Safe & Sound with Marianne Kolbasuk McGee

Fixing HITECH Stage 3 Proposed Rules

Why Narrower Risk Assessment Provision Is Problematic

Buried in the 301-page proposed rule for Stage 3 of the HITECH Act "meaningful use" program is a "narrowing" of a security risk assessment requirement for healthcare providers that participate in the electronic health record financial incentive program.

See Also: Webinar | The Future of Adaptive Authentication in Financial Services

Some security experts believe the proposal runs the risk of watering down the importance of healthcare providers conducting a broader HIPAA security risk analysis. Their concerns are valid.

This is a huge step backwards and it implies that PHI is primarily at risk in the EHR. 

The Stage 3 risk assessment proposal states that healthcare providers are required annually to conduct or review a security risk analysis "to assess whether the technical, administrative and physical safeguards and risk management strategies are sufficient to reduce the potential risks and vulnerabilities to the confidentiality, availability, and integrity of ePHI created by or maintained in certified EHR technology" (see Analysis: HITECH Stage 3 Security Rules).

Federal regulators say they still expect HIPAA covered entities - including hospitals and physician practices participating in the meaningful use program - to conduct a broader HIPAA security risk analysis and to mitigate risks as a matter of HIPAA compliance.

But the narrowly worded, EHR-centric risk assessment requirement in the HITECH Stage 3 proposal is bound to fuel confusion - and excuses - among healthcare providers about what they must do under HIPAA, versus what they must do to qualify for HITECH financial incentives or avoid payment penalties that will begin in 2018.

"In the Stage 3 notice of proposed rulemaking, we are only stating the requirements for MU," a spokesman for the Centers for Medicare and Medicaid Services, which administers HITECH Act financial incentives, tells me in an email. "If they are a HIPAA covered entity, they still need to comply with the HIPAA requirements."

But that's not what CMS specifically will be looking at as part of the narrower requirement, because CMS doesn't have enforcement authority over HIPAA. That job belongs to CMS' sister agency at HHS - the Office for Civil Rights, which has been trying hard the last couple years to impress upon healthcare providers why HIPAA security risk assessments are critical (see HIPAA Audits Are Still On Hold).

Harsh Criticism

Commenting on the narrower risk assessment provision in the proposed Stage 3 rule, security expert Mac McMillan, founder of consulting firm CynergisTek contends: "This is a huge step backwards and it implies that PHI is primarily at risk in the EHR. It also presumes that the EHR is not at risk from elsewhere on the network. While that may be the main repository for this information, it is clearly not where it is most at risk if you look at the statistics."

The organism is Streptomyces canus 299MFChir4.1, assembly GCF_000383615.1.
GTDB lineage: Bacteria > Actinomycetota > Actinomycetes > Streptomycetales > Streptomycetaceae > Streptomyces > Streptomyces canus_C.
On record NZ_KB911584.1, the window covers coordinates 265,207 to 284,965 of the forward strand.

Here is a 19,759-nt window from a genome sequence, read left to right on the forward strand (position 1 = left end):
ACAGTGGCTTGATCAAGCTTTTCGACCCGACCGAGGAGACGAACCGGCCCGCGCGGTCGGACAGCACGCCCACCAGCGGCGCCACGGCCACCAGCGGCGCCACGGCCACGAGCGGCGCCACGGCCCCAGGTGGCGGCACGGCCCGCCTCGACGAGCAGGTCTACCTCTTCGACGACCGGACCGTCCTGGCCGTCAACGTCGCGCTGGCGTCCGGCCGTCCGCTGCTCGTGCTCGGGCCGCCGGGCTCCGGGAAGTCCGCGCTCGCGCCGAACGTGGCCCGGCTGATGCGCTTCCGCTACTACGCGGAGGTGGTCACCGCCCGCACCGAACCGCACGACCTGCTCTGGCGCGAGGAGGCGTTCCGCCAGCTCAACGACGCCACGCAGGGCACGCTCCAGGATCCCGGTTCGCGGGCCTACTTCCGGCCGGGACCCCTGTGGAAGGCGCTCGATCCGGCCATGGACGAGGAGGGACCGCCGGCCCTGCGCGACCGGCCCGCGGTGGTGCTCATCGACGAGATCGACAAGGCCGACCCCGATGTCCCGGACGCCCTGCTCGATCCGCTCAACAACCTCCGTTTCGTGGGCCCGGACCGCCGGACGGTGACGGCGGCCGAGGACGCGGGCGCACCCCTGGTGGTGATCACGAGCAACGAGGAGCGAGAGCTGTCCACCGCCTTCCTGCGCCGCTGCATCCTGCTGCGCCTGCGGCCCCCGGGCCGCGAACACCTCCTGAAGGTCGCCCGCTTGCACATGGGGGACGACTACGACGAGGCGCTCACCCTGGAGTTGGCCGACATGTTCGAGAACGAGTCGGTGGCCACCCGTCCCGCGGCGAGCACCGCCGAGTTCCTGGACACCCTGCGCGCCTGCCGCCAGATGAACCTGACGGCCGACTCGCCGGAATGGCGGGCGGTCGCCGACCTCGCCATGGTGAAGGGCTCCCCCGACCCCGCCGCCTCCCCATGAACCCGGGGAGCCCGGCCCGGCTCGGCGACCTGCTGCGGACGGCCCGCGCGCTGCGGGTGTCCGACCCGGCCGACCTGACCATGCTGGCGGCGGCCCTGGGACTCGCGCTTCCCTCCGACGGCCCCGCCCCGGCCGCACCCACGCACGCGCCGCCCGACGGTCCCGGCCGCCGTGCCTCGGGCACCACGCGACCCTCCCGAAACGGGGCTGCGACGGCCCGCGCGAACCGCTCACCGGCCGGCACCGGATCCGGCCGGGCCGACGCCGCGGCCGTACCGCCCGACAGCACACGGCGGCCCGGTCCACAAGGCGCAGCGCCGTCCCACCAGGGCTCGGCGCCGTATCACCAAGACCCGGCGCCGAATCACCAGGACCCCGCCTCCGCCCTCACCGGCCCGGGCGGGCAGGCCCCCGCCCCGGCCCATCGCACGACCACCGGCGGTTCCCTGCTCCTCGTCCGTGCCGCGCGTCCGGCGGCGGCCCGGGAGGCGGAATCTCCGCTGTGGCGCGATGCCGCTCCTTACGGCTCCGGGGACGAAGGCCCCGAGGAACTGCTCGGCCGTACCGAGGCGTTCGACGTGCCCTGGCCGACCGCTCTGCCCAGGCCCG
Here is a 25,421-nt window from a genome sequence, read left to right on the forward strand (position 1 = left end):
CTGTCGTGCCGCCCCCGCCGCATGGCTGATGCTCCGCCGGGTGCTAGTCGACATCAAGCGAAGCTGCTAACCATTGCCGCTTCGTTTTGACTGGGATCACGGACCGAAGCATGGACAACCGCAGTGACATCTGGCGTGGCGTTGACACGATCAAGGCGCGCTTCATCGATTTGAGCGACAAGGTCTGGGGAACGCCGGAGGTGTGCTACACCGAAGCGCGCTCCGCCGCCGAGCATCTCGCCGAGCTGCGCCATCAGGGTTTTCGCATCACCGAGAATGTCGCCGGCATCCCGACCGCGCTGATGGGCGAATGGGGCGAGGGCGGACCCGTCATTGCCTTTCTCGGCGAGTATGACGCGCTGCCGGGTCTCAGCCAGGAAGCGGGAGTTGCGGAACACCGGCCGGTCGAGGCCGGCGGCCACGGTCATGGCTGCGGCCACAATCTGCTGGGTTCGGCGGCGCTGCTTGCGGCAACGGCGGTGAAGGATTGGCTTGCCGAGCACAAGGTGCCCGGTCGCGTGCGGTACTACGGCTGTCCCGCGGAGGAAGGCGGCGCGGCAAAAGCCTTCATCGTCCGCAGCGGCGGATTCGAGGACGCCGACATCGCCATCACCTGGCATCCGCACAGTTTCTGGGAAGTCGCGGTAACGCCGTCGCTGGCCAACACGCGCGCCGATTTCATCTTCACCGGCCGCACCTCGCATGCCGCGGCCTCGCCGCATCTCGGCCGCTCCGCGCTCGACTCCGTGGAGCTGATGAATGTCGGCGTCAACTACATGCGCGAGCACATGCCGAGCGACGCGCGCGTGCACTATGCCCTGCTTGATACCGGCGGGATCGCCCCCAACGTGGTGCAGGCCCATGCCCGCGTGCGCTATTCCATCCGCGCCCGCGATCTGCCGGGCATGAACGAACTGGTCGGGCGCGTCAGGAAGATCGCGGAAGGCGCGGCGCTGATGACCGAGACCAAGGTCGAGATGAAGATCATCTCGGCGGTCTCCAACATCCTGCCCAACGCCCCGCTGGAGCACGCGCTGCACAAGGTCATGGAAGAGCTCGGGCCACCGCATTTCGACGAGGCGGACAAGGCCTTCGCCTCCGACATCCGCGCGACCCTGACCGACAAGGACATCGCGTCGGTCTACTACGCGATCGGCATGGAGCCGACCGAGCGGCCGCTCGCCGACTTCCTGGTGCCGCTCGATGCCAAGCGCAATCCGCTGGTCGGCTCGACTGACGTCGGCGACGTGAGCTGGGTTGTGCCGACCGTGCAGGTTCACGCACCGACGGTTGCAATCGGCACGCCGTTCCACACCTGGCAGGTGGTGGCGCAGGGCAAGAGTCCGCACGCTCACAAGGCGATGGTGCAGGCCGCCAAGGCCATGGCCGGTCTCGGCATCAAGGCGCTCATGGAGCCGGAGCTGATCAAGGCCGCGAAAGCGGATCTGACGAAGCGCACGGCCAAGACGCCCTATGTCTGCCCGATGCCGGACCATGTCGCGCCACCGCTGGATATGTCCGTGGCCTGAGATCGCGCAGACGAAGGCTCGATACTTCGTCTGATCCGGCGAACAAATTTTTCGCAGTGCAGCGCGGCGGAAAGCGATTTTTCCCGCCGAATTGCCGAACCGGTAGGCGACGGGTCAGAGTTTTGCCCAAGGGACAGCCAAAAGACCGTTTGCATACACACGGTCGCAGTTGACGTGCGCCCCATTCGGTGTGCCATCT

Security expert Tom Walsh, president of consulting firm tw-Security, adds that the proposed requirement for annual risk assessment of EHR data isn't exactly a walk in the park either, especially for smaller healthcare organizations. He notes that the proposal estimates that the "burden" on healthcare entities to perform the risk analysis is six hours. "That's a laugh. I've been doing risk analysis for a long time. It takes a lot longer than six hours to do for an analysis."

The proposed Stage 3 meaningful use rule that was unveiled by CMS on March 20 is slated to be published in the Federal Register on March 30. That proposal was accompanied by HHS' Office of the National Coordinator for Health IT releasing its proposed 2015 Edition Health Information Technology Certification Criteria rule for certification of EHR technology in the next round of the HITECH Act program.

McMillan argues that the proposed rules are lacking in privacy and security requirements that could potentially bolster the protection of patient data.

"After [regulators have been] talking about increased requirements for encryption, stronger two-factor authentication and greater emphasis on disaster recovery, none of these things made it into the rule," he notes, adding that the proposals are "singularly unimpressive from a privacy and security perspective."

So what do you think of the proposed Stage 3 rules? Do the regulations do much to improve patient data privacy and security? Or do they let healthcare providers and technology developers off the hook? Please comment in the space below.

And don't forget to share your feedback with regulators by submitting comments to HHS about the proposals by May 29.



About the Author

Marianne Kolbasuk McGee

Marianne Kolbasuk McGee

Executive Editor, HealthcareInfoSecurity

McGee is executive editor of Information Security Media Group's HealthcareInfoSecurity.com media site. She has about 30 years of IT journalism experience, with a focus on healthcare information technology issues for more than 15 years. Before joining ISMG in 2012, she was a reporter at InformationWeek magazine and news site, and played a lead role in the launch of InformationWeek's healthcare IT media site.




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